COVID-19 lockdowns risk making a bad situation much worse. In Colombia, restrictions have contributed to rising protests from displaced populations seeking assistance. Levels of fear and xenophobia are likewise rising, directed largely against Venezuelans as well as internally displaced Colombians. Through social media, Colombian citizens have spoken out against the presence of Venezuelans in public spaces into cities.

Meanwhile, President Maduro has also sought to limit the return of Venezuelans who fled on the grounds they pose a health risk. He has been unable to keep at least 95,000 returning from Colombia. And in Brazil, in addition to shutting the country’s borders, the Bolsonaro administration has restricted several categories of migrants from entering the country. This has resulted in a 9,200 percent increase in deportation of migrants from Brazil since 2019.

In contrast to their national counterparts, a growing number of Latin American cities are stepping up policies and programs to safeguard the rights of refugees and displaced populations. For example, São Paulo established a metropolitan policy for migrants before COVID-19, the first of its kind in Brazil. The city also set up a Council for Migrants comprising local politicians, residents and displaced people to promote accountability and transparency. Brazil’s largest city also actively recruits migrants as public servants, manages centers for social assistance, particularly in relation to education, health, and job opportunities.

In Bogotá, the city has also worked to promote the integration of new Venezuelan arrivals. The so-called Migrants Assistant Route was created in 2018 and consists of a package of services to support economic migrants and refugees. The SuperCADE Social is a one-stop shop, typically based near major transport centres such as bus terminals. It integrates a range of social service providers and international humanitarian and development agencies to attend to the needs of people on the move, especially children.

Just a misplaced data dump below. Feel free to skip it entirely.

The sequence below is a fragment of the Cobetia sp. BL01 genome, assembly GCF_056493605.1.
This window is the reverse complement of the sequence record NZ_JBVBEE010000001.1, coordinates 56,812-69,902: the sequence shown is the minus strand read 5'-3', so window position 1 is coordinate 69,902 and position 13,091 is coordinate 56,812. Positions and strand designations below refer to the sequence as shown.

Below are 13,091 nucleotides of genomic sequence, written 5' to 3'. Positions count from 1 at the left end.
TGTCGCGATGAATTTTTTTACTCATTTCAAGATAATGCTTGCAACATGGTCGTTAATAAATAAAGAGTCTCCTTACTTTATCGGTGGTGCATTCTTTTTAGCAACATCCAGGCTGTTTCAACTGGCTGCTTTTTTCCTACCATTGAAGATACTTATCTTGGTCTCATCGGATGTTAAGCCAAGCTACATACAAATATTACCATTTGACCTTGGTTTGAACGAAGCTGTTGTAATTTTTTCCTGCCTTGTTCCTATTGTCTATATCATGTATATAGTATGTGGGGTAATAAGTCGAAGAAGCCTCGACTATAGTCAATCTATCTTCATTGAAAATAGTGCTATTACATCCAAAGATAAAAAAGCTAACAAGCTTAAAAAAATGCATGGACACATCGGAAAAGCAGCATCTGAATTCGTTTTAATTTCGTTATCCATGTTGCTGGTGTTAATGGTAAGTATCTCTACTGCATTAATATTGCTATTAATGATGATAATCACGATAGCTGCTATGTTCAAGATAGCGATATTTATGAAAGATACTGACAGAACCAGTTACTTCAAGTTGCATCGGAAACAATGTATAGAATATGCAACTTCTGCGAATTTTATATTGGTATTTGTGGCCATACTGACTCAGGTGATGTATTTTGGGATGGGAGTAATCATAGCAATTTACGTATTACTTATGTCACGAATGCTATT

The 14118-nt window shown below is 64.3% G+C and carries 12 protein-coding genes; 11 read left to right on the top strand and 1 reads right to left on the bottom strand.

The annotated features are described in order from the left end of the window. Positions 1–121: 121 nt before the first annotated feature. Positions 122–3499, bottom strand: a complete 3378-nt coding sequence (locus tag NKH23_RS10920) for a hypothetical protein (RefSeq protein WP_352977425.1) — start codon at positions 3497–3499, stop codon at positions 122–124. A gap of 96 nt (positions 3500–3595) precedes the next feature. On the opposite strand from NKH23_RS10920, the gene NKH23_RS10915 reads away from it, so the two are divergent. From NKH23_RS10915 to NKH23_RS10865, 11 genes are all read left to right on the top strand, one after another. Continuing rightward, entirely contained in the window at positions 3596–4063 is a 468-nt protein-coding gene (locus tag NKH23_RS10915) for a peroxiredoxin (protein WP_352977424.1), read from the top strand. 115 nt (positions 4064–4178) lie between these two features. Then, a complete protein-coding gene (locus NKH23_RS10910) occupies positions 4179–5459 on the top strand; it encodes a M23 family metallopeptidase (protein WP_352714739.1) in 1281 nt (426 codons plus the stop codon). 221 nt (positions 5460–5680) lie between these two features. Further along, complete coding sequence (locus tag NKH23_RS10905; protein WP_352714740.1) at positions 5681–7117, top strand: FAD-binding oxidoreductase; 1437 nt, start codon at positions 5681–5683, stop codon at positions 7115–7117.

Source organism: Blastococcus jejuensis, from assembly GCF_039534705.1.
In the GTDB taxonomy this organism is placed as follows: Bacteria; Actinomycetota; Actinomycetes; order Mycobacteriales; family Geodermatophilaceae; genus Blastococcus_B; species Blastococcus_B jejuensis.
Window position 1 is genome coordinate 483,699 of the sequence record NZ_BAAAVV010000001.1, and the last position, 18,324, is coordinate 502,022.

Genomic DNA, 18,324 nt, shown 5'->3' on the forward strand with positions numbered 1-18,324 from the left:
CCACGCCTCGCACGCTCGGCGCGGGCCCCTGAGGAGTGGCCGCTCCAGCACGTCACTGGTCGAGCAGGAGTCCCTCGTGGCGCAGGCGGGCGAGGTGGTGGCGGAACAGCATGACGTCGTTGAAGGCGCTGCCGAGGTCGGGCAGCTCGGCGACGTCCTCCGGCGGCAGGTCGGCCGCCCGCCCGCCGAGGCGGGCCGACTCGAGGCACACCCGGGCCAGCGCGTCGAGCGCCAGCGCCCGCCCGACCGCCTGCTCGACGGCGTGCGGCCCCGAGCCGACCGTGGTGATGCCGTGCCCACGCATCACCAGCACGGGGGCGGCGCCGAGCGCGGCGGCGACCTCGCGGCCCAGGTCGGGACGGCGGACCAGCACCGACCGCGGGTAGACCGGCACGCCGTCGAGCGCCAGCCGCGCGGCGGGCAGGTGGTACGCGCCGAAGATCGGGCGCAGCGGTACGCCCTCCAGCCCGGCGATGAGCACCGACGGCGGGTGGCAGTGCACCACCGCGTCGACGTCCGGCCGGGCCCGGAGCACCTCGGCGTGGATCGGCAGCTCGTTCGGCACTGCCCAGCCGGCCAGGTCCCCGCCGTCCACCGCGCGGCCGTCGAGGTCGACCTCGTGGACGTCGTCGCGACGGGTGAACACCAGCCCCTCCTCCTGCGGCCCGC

And in the US, there are many examples of cities working to protect and support migrants and refugees. There are over 1,000 sanctuary cities and counties spread out across the country. Major urban centres such as Los Angeles, San Francisco, Chicago and Boston have deployed a host of specialized services and programs to support undocumented migrants and other new arrivals. This approach has drawn the ire of some federal officials who fundamentally oppose such policies.

Refugees and displaced people risk being doubly penalized in the COVID-19 era. They are being attacked by populists who claim they threaten domestic jobs and contribute to crime, while simultaneously they are punished by politicians exploiting fear of disease and contagion. Neither claim is supported by any credible evidence or data, but both cut deep when economies and public health systems are in crisis. With federal and national governments tightening restrictions on asylum and immigration and sending dangerous messages throughout the continent, city-led initiatives have offered the humanitarian alternative. Internationalising their approaches and supporting their efforts to protect the vulnerable, shelter the persecuted and bring together communities must be an urgent priority, not least for Latin America.